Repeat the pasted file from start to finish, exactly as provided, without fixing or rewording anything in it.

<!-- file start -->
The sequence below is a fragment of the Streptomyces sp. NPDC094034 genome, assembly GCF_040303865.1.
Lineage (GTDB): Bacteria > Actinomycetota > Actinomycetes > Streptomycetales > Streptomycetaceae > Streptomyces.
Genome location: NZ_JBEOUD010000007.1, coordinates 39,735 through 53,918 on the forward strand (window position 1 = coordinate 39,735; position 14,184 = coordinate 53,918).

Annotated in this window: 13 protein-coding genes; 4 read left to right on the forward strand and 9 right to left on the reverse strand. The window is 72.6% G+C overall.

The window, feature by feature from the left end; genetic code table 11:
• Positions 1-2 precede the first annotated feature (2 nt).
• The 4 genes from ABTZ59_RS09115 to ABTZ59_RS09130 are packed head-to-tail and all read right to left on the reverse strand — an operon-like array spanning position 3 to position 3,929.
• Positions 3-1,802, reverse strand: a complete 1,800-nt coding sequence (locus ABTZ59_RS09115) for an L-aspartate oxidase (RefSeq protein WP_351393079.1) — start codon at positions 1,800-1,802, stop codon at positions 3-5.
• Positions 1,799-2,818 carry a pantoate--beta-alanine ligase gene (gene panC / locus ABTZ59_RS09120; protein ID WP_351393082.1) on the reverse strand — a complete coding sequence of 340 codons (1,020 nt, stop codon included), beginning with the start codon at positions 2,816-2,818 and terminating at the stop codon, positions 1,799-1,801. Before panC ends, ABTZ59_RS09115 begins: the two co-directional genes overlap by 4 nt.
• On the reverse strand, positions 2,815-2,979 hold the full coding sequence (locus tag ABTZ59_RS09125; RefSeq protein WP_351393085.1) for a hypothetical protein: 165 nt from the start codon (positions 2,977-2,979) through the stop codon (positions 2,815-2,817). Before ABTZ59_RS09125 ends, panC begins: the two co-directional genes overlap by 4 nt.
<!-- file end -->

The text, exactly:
The sequence below is a fragment of the Streptomyces sp. NPDC094034 genome, assembly GCF_040303865.1.
Lineage (GTDB): Bacteria > Actinomycetota > Actinomycetes > Streptomycetales > Streptomycetaceae > Streptomyces.
Genome location: NZ_JBEOUD010000007.1, coordinates 39,735 through 53,918 on the forward strand (window position 1 = coordinate 39,735; position 14,184 = coordinate 53,918).

Annotated in this window: 13 protein-coding genes; 4 read left to right on the forward strand and 9 right to left on the reverse strand. The window is 72.6% G+C overall.

The window, feature by feature from the left end; genetic code table 11:
• Positions 1-2 precede the first annotated feature (2 nt).
• The 4 genes from ABTZ59_RS09115 to ABTZ59_RS09130 are packed head-to-tail and all read right to left on the reverse strand — an operon-like array spanning position 3 to position 3,929.
• Positions 3-1,802, reverse strand: a complete 1,800-nt coding sequence (locus ABTZ59_RS09115) for an L-aspartate oxidase (RefSeq protein WP_351393079.1) — start codon at positions 1,800-1,802, stop codon at positions 3-5.
• Positions 1,799-2,818 carry a pantoate--beta-alanine ligase gene (gene panC / locus ABTZ59_RS09120; protein ID WP_351393082.1) on the reverse strand — a complete coding sequence of 340 codons (1,020 nt, stop codon included), beginning with the start codon at positions 2,816-2,818 and terminating at the stop codon, positions 1,799-1,801. Before panC ends, ABTZ59_RS09115 begins: the two co-directional genes overlap by 4 nt.
• On the reverse strand, positions 2,815-2,979 hold the full coding sequence (locus tag ABTZ59_RS09125; RefSeq protein WP_351393085.1) for a hypothetical protein: 165 nt from the start codon (positions 2,977-2,979) through the stop codon (positions 2,815-2,817). Before ABTZ59_RS09125 ends, panC begins: the two co-directional genes overlap by 4 nt.